I often tell clients that if you have your own on-premise data center, you are in the air conditioning business. Wouldn’t you rather focus all your efforts on analyzing data? You could also try to “save money” by doing your own accounting, but wouldn’t it make more sense to off-load that to an accounting company? Why not also off-load the costly, up-front investment of hardware, software, and other infrastructure, and the costs of maintaining, updating, and securing an on-premises system?
And when dealing with my favorite topic, data warehousing, a conventional on-premise data warehouse can cost millions of dollars in the following: licensing fees, hardware, and services; the time and expertise required to set up, manage, deploy, and tune the warehouse; and the costs to secure and back up the data. All items that a cloud solution eliminates or greatly minimizes.
When estimating hardware costs for a data warehouse, consider the costs of servers, additional storage devices, firewalls, networking switches, data center space to house the hardware, a high-speed network (with redundancy) to access the data, and the power and redundant power supplies needed to keep the system up and running. If your warehouse is mission critical then you need to also add the costs to configure a disaster recovery site, effectively doubling the cost.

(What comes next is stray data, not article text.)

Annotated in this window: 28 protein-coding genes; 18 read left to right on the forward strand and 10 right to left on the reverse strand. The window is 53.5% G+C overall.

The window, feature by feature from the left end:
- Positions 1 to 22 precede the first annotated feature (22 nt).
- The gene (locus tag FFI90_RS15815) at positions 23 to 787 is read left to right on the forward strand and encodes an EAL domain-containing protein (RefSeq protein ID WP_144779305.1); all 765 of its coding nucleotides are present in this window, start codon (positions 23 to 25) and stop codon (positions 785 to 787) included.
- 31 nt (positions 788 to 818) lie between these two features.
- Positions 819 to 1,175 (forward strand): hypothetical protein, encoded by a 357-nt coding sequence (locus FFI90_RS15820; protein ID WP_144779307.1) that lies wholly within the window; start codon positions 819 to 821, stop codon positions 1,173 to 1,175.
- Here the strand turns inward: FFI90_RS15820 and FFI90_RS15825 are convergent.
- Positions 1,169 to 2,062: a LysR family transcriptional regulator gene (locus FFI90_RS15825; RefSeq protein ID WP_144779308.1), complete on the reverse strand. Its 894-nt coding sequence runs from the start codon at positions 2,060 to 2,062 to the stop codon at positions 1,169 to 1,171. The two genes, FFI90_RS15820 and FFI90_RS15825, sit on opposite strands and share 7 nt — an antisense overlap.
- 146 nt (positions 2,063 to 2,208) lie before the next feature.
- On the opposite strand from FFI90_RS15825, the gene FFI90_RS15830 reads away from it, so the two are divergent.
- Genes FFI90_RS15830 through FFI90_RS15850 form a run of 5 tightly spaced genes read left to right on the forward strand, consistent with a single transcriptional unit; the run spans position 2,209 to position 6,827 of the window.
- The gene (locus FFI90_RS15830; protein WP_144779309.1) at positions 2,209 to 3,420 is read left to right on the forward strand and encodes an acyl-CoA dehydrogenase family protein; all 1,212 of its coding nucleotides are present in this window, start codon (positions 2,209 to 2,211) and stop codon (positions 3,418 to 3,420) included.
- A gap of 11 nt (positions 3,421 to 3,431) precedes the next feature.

I don’t think this story plays quite as well. For small and mid-sized companies, yes, the cloud is often a net savings. For companies whose products were designed to be cloud-first and take advantage of burstiness and spot markets, yes, you can drive cost savings that way. But for most mid-to-large companies, I think the calculus shifts to where sometimes cloud options work better but often they don’t. Need a few hundred SQL Server instances with microsecond-level latency running SQL Server Enterprise Edition 24/7? That’s not going to be cheaper.